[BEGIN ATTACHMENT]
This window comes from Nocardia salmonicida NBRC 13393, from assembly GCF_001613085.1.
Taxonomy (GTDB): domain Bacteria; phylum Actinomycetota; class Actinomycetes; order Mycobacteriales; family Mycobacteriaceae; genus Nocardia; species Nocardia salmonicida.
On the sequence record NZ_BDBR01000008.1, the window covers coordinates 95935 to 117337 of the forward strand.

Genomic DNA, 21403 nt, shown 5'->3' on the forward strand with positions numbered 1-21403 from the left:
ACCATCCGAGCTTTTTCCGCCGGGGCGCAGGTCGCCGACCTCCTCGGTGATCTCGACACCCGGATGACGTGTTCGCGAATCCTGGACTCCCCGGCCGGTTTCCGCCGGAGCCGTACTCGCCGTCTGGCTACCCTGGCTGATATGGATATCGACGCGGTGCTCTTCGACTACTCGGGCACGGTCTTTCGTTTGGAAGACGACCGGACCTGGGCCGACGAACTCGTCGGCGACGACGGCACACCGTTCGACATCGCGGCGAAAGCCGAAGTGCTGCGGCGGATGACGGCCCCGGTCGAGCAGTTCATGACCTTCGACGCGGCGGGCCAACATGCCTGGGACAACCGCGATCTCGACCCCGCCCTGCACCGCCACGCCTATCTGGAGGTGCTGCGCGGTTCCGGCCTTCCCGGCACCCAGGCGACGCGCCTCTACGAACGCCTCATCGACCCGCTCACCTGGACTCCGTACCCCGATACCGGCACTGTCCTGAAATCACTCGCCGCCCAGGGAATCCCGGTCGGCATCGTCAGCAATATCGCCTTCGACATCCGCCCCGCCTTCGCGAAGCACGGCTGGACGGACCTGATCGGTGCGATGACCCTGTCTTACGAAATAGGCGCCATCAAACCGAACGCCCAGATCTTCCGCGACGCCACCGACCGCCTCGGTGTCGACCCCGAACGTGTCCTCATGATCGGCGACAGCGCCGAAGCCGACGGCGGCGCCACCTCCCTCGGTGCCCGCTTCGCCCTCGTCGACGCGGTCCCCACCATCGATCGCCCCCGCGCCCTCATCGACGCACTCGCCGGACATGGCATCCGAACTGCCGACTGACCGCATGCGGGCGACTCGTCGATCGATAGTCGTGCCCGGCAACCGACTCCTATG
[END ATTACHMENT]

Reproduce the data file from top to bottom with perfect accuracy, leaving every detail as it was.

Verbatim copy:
This window comes from Nocardia salmonicida NBRC 13393, from assembly GCF_001613085.1.
Taxonomy (GTDB): domain Bacteria; phylum Actinomycetota; class Actinomycetes; order Mycobacteriales; family Mycobacteriaceae; genus Nocardia; species Nocardia salmonicida.
On the sequence record NZ_BDBR01000008.1, the window covers coordinates 95935 to 117337 of the forward strand.

Genomic DNA, 21403 nt, shown 5'->3' on the forward strand with positions numbered 1-21403 from the left:
ACCATCCGAGCTTTTTCCGCCGGGGCGCAGGTCGCCGACCTCCTCGGTGATCTCGACACCCGGATGACGTGTTCGCGAATCCTGGACTCCCCGGCCGGTTTCCGCCGGAGCCGTACTCGCCGTCTGGCTACCCTGGCTGATATGGATATCGACGCGGTGCTCTTCGACTACTCGGGCACGGTCTTTCGTTTGGAAGACGACCGGACCTGGGCCGACGAACTCGTCGGCGACGACGGCACACCGTTCGACATCGCGGCGAAAGCCGAAGTGCTGCGGCGGATGACGGCCCCGGTCGAGCAGTTCATGACCTTCGACGCGGCGGGCCAACATGCCTGGGACAACCGCGATCTCGACCCCGCCCTGCACCGCCACGCCTATCTGGAGGTGCTGCGCGGTTCCGGCCTTCCCGGCACCCAGGCGACGCGCCTCTACGAACGCCTCATCGACCCGCTCACCTGGACTCCGTACCCCGATACCGGCACTGTCCTGAAATCACTCGCCGCCCAGGGAATCCCGGTCGGCATCGTCAGCAATATCGCCTTCGACATCCGCCCCGCCTTCGCGAAGCACGGCTGGACGGACCTGATCGGTGCGATGACCCTGTCTTACGAAATAGGCGCCATCAAACCGAACGCCCAGATCTTCCGCGACGCCACCGACCGCCTCGGTGTCGACCCCGAACGTGTCCTCATGATCGGCGACAGCGCCGAAGCCGACGGCGGCGCCACCTCCCTCGGTGCCCGCTTCGCCCTCGTCGACGCGGTCCCCACCATCGATCGCCCCCGCGCCCTCATCGACGCACTCGCCGGACATGGCATCCGAACTGCCGACTGACCGCATGCGGGCGACTCGTCGATCGATAGTCGTGCCCGGCAACCGACTCCTATG